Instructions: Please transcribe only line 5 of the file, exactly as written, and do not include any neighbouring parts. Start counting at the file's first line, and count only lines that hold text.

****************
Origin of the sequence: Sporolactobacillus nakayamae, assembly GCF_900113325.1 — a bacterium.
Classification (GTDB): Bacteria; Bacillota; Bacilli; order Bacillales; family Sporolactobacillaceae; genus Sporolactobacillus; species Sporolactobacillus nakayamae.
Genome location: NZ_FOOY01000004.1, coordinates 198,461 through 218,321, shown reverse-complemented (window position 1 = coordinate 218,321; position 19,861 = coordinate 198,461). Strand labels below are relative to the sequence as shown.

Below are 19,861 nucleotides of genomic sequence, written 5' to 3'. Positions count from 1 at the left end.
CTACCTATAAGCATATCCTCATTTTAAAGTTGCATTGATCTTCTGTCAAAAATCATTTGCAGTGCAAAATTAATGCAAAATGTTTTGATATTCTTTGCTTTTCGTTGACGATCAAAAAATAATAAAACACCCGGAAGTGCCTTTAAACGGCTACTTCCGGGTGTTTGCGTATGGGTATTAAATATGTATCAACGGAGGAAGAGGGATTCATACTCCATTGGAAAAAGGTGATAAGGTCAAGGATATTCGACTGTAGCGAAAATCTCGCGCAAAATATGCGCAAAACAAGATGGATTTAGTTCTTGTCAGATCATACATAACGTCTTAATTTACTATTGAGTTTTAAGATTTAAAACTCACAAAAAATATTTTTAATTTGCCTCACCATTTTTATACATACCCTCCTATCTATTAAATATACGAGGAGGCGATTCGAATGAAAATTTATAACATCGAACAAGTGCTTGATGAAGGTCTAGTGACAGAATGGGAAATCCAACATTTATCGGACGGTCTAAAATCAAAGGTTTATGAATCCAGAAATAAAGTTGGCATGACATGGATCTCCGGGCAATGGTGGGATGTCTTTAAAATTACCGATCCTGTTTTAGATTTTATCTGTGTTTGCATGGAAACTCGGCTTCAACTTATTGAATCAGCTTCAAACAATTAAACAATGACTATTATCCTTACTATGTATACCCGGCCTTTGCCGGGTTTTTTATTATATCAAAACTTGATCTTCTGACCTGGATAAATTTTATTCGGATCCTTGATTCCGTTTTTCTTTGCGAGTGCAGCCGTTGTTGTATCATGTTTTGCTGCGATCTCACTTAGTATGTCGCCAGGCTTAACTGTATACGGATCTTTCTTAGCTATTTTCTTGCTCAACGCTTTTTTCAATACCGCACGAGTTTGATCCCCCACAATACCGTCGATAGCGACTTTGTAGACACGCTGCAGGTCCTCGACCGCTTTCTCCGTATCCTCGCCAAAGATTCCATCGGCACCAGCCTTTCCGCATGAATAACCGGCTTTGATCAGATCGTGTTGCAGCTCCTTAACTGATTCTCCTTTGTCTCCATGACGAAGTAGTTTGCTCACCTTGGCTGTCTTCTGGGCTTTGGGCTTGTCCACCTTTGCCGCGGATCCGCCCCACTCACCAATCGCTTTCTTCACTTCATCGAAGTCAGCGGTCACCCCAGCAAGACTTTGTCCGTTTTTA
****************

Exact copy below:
CTACCTATAAGCATATCCTCATTTTAAAGTTGCATTGATCTTCTGTCAAAAATCATTTGCAGTGCAAAATTAATGCAAAATGTTTTGATATTCTTTGCTTTTCGTTGACGATCAAAAAATAATAAAACACCCGGAAGTGCCTTTAAACGGCTACTTCCGGGTGTTTGCGTATGGGTATTAAATATGTATCAACGGAGGAAGAGGGATTCATACTCCATTGGAAAAAGGTGATAAGGTCAAGGATATTCGACTGTAGCGAAAATCTCGCGCAAAATATGCGCAAAACAAGATGGATTTAGTTCTTGTCAGATCATACATAACGTCTTAATTTACTATTGAGTTTTAAGATTTAAAACTCACAAAAAATATTTTTAATTTGCCTCACCATTTTTATACATACCCTCCTATCTATTAAATATACGAGGAGGCGATTCGAATGAAAATTTATAACATCGAACAAGTGCTTGATGAAGGTCTAGTGACAGAATGGGAAATCCAACATTTATCGGACGGTCTAAAATCAAAGGTTTATGAATCCAGAAATAAAGTTGGCATGACATGGATCTCCGGGCAATGGTGGGATGTCTTTAAAATTACCGATCCTGTTTTAGATTTTATCTGTGTTTGCATGGAAACTCGGCTTCAACTTATTGAATCAGCTTCAAACAATTAAACAATGACTATTATCCTTACTATGTATACCCGGCCTTTGCCGGGTTTTTTATTATATCAAAACTTGATCTTCTGACCTGGATAAATTTTATTCGGATCCTTGATTCCGTTTTTCTTTGCGAGTGCAGCCGTTGTTGTATCATGTTTTGCTGCGATCTCACTTAGTATGTCGCCAGGCTTAACTGTATACGGATCTTTCTTAGCTATTTTCTTGCTCAACGCTTTTTTCAATACCGCACGAGTTTGATCCCCCACAATACCGTCGATAGCGACTTTGTAGACACGCTGCAGGTCCTCGACCGCTTTCTCCGTATCCTCGCCAAAGATTCCATCGGCACCAGCCTTTCCGCATGAATAACCGGCTTTGATCAGATCGTGTTGCAGCTCCTTAACTGATTCTCCTTTGTCTCCATGACGAAGTAGTTTGCTCACCTTGGCTGTCTTCTGGGCTTTGGGCTTGTCCACCTTTGCCGCGGATCCGCCCCACTCACCAATCGCTTTCTTCACTTCATCGAAGTCAGCGGTCACCCCAGCAAGACTTTGTCCGTTTTTA